“I would like to see Canal Road [Hwy 180] widened, and I would like to see the Wolf Bay Bridge built,” said Steve Russo an Orange Beach resident of 38 years.

Keeping City Council in step is the key issue if Mayor Kennon wants to push his post-midterm agenda forward. Orange Beach’s Elected Officials serve at-large not by districts. They represent all the constituents at once. Even though the elected officials represent all the registered voters, Council members voted with Mayor Kennon 99 percent of the time, showing Kennon’s iron-grip on the process.

Joe Emerson commented on the gravity of his experience in the Council Chambers at City Hall, making inquiries about how the Flyover Bridge (diagram below) west of the Foley Beach Express was funded.

”I would like to say that I took Mayor Kennon’s advice and went to two City Council meetings ‘to get the facts’ [about the flyover bridge]. Not once, but twice I was denied access to public information about the project (after being assured that my request for the white papers was approved). Not once but twice, my character was attacked because I refuse to just go with the flow [bend the knee]. Not once but twice, I left the Orange Beach City Council Chambers with more incentive to get to the bottom of this [flyover bridge funding],” Emerson wrote in a Facebook post.

Flyover Bridge and Access Road in Orange Beach, West of the Foley Beach Express [Photo Credit: ALDOT https://rp.dot.state.al.us/WaterwayBlvd/pdf/PublicHearingMap.pdf]

A State Official is also seeking answers. “ALDOT has managed to side-step Jim Zeigler’s [State Auditor’s] requests [about funding]for well over six months, and thus, for the third time, Zeigler is asking for further information [from ALDOT]about an $87 million state-funded bridge [flyover bridge]project in Baldwin County [Orange Beach],” reported Alabama Today.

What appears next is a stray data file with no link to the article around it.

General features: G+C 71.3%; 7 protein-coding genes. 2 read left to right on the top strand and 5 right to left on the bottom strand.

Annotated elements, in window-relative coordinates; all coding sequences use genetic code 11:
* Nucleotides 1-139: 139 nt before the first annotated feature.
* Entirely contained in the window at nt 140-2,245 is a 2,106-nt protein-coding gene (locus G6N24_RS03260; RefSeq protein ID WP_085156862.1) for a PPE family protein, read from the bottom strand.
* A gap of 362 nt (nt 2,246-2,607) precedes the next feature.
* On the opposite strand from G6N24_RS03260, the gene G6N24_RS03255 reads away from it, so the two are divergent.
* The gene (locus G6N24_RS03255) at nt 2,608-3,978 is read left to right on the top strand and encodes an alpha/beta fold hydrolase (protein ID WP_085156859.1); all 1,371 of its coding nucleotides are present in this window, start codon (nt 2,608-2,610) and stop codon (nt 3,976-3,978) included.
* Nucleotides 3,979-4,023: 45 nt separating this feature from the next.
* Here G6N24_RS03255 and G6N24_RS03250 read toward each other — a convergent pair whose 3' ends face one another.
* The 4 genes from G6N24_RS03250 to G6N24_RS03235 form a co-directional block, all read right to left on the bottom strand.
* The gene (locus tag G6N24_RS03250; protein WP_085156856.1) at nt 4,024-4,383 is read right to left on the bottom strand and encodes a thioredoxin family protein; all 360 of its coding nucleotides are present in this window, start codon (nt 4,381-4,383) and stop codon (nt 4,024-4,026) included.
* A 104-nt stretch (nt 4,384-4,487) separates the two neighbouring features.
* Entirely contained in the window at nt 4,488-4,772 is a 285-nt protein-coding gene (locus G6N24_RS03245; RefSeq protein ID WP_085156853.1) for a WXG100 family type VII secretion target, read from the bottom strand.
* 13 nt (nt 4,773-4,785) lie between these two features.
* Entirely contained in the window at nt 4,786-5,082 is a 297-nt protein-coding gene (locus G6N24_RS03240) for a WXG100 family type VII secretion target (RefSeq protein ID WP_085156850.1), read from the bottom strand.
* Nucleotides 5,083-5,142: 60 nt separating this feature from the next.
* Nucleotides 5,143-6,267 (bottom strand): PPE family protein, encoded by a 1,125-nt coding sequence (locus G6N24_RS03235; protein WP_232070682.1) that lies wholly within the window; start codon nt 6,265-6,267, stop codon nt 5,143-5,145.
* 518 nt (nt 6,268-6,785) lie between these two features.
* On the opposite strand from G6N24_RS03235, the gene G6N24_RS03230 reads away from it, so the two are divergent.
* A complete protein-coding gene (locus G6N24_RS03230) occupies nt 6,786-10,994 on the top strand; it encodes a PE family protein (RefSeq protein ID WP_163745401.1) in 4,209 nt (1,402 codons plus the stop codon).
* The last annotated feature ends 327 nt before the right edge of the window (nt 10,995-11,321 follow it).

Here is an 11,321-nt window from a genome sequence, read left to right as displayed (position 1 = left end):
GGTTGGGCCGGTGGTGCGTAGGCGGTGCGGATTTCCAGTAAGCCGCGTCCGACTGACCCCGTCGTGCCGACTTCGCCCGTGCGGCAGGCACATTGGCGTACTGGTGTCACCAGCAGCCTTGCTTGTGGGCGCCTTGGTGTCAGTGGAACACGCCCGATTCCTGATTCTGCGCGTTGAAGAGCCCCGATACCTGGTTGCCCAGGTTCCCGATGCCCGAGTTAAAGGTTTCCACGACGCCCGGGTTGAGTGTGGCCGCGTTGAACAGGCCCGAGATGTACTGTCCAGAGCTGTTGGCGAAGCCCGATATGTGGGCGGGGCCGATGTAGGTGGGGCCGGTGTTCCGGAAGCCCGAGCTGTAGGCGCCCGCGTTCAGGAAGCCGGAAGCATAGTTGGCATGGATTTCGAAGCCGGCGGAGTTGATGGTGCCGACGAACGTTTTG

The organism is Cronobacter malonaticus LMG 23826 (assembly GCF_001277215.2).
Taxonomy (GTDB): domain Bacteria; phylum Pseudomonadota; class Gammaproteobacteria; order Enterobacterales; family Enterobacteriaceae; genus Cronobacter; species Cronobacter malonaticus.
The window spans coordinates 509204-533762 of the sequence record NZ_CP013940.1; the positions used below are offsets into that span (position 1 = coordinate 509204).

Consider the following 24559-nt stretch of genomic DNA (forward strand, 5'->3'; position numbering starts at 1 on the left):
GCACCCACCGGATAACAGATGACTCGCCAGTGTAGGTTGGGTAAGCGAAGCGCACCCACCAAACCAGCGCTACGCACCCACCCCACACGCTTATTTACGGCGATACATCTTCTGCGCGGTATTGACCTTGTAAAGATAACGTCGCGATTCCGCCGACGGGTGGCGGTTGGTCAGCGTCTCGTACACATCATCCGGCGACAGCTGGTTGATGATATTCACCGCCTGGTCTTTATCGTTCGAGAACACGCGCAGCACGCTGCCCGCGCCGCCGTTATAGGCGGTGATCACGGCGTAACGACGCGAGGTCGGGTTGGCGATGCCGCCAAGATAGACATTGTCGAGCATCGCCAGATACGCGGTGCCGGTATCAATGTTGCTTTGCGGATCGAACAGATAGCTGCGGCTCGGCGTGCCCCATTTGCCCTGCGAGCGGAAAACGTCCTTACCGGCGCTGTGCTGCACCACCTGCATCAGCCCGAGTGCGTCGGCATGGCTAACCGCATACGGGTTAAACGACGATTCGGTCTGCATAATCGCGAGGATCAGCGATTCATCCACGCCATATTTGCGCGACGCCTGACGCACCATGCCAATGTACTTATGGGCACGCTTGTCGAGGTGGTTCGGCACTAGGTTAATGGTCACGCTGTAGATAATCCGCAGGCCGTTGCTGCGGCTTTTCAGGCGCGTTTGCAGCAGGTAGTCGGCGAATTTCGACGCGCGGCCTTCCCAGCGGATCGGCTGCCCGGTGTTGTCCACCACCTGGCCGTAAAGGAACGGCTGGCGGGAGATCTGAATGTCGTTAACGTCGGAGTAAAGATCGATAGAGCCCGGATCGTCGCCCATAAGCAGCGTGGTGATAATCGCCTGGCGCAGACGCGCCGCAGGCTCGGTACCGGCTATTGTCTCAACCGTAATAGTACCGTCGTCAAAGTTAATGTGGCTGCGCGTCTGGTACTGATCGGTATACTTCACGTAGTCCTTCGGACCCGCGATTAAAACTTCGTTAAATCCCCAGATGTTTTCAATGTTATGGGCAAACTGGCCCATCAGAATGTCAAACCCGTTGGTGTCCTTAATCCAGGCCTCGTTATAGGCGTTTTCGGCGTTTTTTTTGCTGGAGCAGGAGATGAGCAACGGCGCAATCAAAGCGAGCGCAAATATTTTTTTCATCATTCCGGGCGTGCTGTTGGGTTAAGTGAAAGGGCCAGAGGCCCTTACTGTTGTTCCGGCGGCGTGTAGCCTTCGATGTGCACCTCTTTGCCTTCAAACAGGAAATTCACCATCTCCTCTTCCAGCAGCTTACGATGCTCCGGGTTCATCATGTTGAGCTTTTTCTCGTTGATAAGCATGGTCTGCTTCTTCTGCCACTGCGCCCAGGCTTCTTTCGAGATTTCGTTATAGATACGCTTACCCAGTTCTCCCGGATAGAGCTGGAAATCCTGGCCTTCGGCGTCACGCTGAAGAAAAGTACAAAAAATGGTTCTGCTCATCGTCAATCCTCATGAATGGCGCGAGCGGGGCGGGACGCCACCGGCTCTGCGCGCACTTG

“I learned there’s no logical and reasonable opposition [to this flyover bridge],” Kennon told Yellowhammer News, during ALDOT’s Public Hearing in Gulf Shores on Nov. 15.

Some residents fear City Council may float a neck-snapping bond issue never seen before in Baldwin County, financing the Wolf Bay Bridge, hiring a bond issuer, perhaps negotiating reimbursements for expenses. The worry is what it will cost to pay down this debt, and how many years the residents are indebted, probably long after the present council retires.

Opponents of the Wolf Bay Bridge are motivated, campaigning vigorously against more infrastructures (indebtedness), demanding a Referendum, letting the constituents vote before spending $50 million on the Wolf Bay Bridge.

Wolf Bay Bridge – Rendering [Photo Credit: https://orangebeachal.gov/news/mayor-tony-kennon-presents-state-city-chambers-first-friday-forum]

“We are very concerned about the economic risk involved in building of this 1.2 mile bridge [Wolf Bay Bridge]. In addition to the astronomical expense for the taxpayers, there is the safety and liability risk of toxic spills [benzene]from barge accidents on extremely busy interstate waterway. The intention to build up the north shore to bring more traffic to Orange Beach seems irrational at this point,” wrote Lucy Hazebrook in an email. Lucy is a 28-year resident of Orange Beach, and founder of the opposition groups: No Wolf Bay Bridge, and the Facebook Group of the same name.

This midterm report card looks in the rear-view mirror at tax increases, and the short-term rental ban; but also looks forward at infrastructure projects and schools. These forward-looking projects will change the face of Canal Road (Hwy 180) forever.

Some residents are unhappy about these infrastructure expenditures, but the majority seem to welcome them, putting the wind at Tony’s back in the next election cycle, propelling Mayor Kennon to another term.

•••

Rauf Bolden is retired IT Director at the City of Orange Beach, working as an IT & Web Consultant on the Beach Road.  He can be reached at: publisher@velvetillusion.com.